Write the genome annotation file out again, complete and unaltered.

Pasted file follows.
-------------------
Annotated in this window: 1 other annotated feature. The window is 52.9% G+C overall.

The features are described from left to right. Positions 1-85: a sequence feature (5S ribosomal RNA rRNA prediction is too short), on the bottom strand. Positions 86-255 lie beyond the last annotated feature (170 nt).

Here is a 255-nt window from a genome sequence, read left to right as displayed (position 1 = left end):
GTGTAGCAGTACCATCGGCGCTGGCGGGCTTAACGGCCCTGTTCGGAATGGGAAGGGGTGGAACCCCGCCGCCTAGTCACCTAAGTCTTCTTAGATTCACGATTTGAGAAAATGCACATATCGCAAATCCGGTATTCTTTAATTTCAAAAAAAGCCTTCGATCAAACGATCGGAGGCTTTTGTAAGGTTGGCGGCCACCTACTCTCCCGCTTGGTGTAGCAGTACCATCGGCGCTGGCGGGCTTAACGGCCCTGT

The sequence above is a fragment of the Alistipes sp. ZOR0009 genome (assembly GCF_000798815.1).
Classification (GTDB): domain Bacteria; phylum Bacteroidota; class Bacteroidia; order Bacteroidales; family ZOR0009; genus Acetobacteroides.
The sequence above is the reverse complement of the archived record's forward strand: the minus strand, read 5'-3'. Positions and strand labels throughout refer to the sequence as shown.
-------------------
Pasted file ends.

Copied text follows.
Annotated in this window: 1 other annotated feature. The window is 52.9% G+C overall.

The features are described from left to right. Positions 1-85: a sequence feature (5S ribosomal RNA rRNA prediction is too short), on the bottom strand. Positions 86-255 lie beyond the last annotated feature (170 nt).

Here is a 255-nt window from a genome sequence, read left to right as displayed (position 1 = left end):
GTGTAGCAGTACCATCGGCGCTGGCGGGCTTAACGGCCCTGTTCGGAATGGGAAGGGGTGGAACCCCGCCGCCTAGTCACCTAAGTCTTCTTAGATTCACGATTTGAGAAAATGCACATATCGCAAATCCGGTATTCTTTAATTTCAAAAAAAGCCTTCGATCAAACGATCGGAGGCTTTTGTAAGGTTGGCGGCCACCTACTCTCCCGCTTGGTGTAGCAGTACCATCGGCGCTGGCGGGCTTAACGGCCCTGT

The sequence above is a fragment of the Alistipes sp. ZOR0009 genome (assembly GCF_000798815.1).
Classification (GTDB): domain Bacteria; phylum Bacteroidota; class Bacteroidia; order Bacteroidales; family ZOR0009; genus Acetobacteroides.
The sequence above is the reverse complement of the archived record's forward strand: the minus strand, read 5'-3'. Positions and strand labels throughout refer to the sequence as shown.